A transfer switch prevents electricity from flowing simultaneously between your portable generator and the utility grid. It is mounted next to your home circuit breaker box and can operate manually or automatically.
In the event of a blackout, you can power several appliances to include the refrigerator, television, lights and even your sump pump. However, you must first position the generator into place no less than 15 feet from your home to prevent carbon monoxide consumption.
One way to provide power is to run extension cords from the generator to your lights and appliances. This can be inconvenient and unwieldy while making it difficult to operate some critical circuits like the furnace fan or well pump.
Another way is to connect the portable generator directly to your household wiring by installing a manual transfer switch. This will permit the use of only one cord to provide electricity to several or all of your most important household circuits, including the furnace fan and well pump. Bear in mind the National Electrical Code mandates that a transfer switch be properly installed for safety precautions.
By way of comparison, permanently installed standby generators come with transfer switches that automatically kick in when the utility power goes down. Conversely, the transfer switch for portable generators is an additional cost item that can average $200 to $500 depending on the total circuitry and wattage requirements.
It is highly recommended that you engage the services of a licensed electrician to install the transfer switch and connect it with the main breaker box. Although most transfer kits come with excellent instructions for the do-it-yourself person, you always run the risk of creating a back-feed through the utility lines should you innocently make an error while wiring. This can cause severe damage to equipment, as well as death to those who might be working to restore power in your vicinity.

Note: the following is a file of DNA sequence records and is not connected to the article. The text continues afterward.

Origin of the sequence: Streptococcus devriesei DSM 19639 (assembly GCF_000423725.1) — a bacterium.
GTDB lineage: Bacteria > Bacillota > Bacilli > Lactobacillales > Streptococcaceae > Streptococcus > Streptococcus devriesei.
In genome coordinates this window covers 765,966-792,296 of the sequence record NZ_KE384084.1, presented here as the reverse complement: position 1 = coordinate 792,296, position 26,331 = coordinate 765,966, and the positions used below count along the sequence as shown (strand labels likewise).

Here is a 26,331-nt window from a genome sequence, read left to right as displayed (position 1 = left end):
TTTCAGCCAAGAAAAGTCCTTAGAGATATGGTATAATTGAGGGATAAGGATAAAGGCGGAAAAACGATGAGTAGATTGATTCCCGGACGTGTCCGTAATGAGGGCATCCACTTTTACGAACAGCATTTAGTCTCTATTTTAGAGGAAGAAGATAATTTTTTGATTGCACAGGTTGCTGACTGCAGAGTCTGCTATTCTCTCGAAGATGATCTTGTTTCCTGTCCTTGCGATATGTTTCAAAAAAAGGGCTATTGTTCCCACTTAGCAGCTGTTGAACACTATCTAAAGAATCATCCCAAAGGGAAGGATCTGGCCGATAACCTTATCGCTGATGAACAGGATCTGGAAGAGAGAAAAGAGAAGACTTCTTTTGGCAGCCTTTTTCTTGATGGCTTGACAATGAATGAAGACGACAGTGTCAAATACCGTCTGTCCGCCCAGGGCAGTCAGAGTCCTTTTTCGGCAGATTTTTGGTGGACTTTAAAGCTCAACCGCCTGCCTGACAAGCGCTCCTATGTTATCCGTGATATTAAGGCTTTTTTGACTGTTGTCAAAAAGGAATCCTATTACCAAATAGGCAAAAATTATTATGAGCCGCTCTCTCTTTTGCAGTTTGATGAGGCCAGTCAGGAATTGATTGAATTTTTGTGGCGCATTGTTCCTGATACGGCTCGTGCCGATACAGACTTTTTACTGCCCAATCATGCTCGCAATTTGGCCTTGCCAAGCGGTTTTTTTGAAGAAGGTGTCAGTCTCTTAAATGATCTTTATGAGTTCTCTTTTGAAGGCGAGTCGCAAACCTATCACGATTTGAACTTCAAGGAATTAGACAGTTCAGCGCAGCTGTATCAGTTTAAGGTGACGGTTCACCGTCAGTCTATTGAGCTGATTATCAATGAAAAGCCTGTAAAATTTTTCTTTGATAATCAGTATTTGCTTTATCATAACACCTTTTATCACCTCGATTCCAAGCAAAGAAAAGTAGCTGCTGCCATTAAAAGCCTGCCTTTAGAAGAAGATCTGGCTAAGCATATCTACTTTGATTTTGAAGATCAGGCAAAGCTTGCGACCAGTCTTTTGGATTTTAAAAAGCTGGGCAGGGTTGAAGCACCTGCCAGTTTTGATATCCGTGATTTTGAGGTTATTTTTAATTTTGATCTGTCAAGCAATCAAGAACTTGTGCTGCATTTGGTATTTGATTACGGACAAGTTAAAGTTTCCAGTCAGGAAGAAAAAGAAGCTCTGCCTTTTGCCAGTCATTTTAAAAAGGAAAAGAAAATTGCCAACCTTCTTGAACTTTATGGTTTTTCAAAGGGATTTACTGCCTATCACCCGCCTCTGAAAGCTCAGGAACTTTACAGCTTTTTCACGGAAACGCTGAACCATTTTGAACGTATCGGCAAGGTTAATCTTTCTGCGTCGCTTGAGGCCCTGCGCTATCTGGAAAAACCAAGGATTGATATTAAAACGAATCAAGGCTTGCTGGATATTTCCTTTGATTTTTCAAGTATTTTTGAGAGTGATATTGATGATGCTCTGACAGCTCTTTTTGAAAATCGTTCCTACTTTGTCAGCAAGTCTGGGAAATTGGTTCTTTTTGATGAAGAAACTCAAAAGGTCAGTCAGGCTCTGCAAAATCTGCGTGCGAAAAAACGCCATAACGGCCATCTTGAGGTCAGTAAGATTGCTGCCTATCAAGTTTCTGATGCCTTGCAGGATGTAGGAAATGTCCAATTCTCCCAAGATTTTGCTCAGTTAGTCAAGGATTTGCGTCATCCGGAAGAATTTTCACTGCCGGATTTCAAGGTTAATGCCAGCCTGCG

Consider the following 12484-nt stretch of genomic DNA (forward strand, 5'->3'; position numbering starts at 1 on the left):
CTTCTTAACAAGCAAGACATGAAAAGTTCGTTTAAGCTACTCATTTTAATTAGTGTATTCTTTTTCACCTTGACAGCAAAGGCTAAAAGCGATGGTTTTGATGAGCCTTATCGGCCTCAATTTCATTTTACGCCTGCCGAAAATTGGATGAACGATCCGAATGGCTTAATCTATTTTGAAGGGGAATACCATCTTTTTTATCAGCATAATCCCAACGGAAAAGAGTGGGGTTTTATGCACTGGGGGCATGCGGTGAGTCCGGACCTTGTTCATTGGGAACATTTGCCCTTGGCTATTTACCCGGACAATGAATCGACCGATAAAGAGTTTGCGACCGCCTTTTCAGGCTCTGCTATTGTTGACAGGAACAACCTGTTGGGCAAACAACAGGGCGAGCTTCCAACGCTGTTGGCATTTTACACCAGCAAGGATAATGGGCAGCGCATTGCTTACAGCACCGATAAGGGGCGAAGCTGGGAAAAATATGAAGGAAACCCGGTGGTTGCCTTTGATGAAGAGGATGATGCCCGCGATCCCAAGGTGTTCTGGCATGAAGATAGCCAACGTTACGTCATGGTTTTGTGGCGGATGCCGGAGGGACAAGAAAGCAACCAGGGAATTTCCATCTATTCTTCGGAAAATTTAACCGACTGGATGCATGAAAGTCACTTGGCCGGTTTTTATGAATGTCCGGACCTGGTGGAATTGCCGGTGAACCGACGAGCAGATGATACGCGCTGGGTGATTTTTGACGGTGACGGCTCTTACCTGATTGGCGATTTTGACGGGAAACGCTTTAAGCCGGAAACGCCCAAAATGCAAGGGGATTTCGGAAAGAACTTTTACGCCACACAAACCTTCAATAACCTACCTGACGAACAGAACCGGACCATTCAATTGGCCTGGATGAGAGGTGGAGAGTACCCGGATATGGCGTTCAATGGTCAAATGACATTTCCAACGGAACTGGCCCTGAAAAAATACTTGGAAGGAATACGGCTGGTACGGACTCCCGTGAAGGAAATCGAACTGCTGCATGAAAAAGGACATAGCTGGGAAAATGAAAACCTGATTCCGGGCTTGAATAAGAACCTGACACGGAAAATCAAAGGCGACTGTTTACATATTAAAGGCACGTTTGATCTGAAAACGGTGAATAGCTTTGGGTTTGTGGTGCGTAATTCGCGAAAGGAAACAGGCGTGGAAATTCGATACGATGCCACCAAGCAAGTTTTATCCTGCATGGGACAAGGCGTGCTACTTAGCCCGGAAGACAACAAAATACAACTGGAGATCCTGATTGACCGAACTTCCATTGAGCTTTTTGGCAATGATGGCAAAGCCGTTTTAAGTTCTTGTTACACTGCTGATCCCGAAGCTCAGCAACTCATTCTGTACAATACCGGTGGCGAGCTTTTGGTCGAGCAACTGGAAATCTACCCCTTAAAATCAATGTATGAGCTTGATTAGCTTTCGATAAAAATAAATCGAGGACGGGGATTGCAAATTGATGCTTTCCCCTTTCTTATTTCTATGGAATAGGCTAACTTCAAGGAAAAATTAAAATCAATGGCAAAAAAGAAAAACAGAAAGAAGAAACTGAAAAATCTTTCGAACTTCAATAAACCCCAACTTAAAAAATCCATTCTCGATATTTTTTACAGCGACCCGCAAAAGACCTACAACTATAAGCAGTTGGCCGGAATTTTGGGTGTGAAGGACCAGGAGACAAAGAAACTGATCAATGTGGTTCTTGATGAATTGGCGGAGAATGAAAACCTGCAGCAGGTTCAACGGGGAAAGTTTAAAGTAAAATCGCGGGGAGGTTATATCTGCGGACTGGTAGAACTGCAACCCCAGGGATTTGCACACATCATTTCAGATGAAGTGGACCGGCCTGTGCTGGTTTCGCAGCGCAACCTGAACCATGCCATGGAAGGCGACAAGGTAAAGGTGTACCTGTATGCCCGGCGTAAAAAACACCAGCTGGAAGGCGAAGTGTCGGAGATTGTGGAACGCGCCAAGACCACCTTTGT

The transfer switch contains several circuits and the electrician can assign each circuit to a different load. This provides efficient management of usage and extends the effectiveness of the portable generator. When the utility power goes out, you simply plug your generator into the transfer switch, start it up, and flip the transfer switch from the Utility position to the Generator position.
For convenience, you might wish to purchase a remote power inlet box to be installed in a location away from the actual transfer switch unit itself. This would permit plugging into a separate receptacle that is positioned closer to the operating generator. You can then have a shorter and less cumbersome master cord running from the generator all the way to the switch panel inside the house.
In summary, the procedure works like this:
When the utility company power goes out:
- Plug the generator cord into the transfer switch or optional power inlet box.
- Turn all circuit breakers in the transfer unit to the off position.
- Start the generator and give it time to warm up.
- Flip the main breakers in the transfer unit to the Generator position.
- Turn on the desired circuits individually to prevent overloading the generator.
Once power is restored:
- Turn the main breakers in the transfer unit back to Utility Power.
- Turn on any other circuits that were turned off.
- Turn off the generator.
- Disconnect the cords.